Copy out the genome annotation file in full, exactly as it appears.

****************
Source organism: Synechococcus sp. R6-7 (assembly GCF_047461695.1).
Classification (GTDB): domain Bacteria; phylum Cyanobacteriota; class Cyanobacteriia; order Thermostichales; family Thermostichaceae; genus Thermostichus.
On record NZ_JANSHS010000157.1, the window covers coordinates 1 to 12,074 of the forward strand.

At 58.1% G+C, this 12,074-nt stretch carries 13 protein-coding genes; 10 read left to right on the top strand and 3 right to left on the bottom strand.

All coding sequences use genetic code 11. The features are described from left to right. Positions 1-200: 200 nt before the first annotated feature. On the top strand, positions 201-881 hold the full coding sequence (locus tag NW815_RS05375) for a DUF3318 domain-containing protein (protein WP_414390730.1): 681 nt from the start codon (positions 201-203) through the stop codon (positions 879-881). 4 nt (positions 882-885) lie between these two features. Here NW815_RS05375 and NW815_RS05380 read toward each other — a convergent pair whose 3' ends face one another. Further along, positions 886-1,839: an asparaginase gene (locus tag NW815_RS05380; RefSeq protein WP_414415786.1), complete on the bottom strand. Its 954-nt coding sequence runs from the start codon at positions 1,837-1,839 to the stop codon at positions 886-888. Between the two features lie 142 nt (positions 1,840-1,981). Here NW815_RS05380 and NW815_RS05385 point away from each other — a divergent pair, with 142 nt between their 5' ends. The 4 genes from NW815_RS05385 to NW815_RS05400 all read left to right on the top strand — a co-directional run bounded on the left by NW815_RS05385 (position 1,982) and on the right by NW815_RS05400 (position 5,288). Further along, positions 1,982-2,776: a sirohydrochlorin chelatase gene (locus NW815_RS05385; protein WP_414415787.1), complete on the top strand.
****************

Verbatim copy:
Source organism: Synechococcus sp. R6-7 (assembly GCF_047461695.1).
Classification (GTDB): domain Bacteria; phylum Cyanobacteriota; class Cyanobacteriia; order Thermostichales; family Thermostichaceae; genus Thermostichus.
On record NZ_JANSHS010000157.1, the window covers coordinates 1 to 12,074 of the forward strand.

At 58.1% G+C, this 12,074-nt stretch carries 13 protein-coding genes; 10 read left to right on the top strand and 3 right to left on the bottom strand.

All coding sequences use genetic code 11. The features are described from left to right. Positions 1-200: 200 nt before the first annotated feature. On the top strand, positions 201-881 hold the full coding sequence (locus tag NW815_RS05375) for a DUF3318 domain-containing protein (protein WP_414390730.1): 681 nt from the start codon (positions 201-203) through the stop codon (positions 879-881). 4 nt (positions 882-885) lie between these two features. Here NW815_RS05375 and NW815_RS05380 read toward each other — a convergent pair whose 3' ends face one another. Further along, positions 886-1,839: an asparaginase gene (locus tag NW815_RS05380; RefSeq protein WP_414415786.1), complete on the bottom strand. Its 954-nt coding sequence runs from the start codon at positions 1,837-1,839 to the stop codon at positions 886-888. Between the two features lie 142 nt (positions 1,840-1,981). Here NW815_RS05380 and NW815_RS05385 point away from each other — a divergent pair, with 142 nt between their 5' ends. The 4 genes from NW815_RS05385 to NW815_RS05400 all read left to right on the top strand — a co-directional run bounded on the left by NW815_RS05385 (position 1,982) and on the right by NW815_RS05400 (position 5,288). Further along, positions 1,982-2,776: a sirohydrochlorin chelatase gene (locus NW815_RS05385; protein WP_414415787.1), complete on the top strand.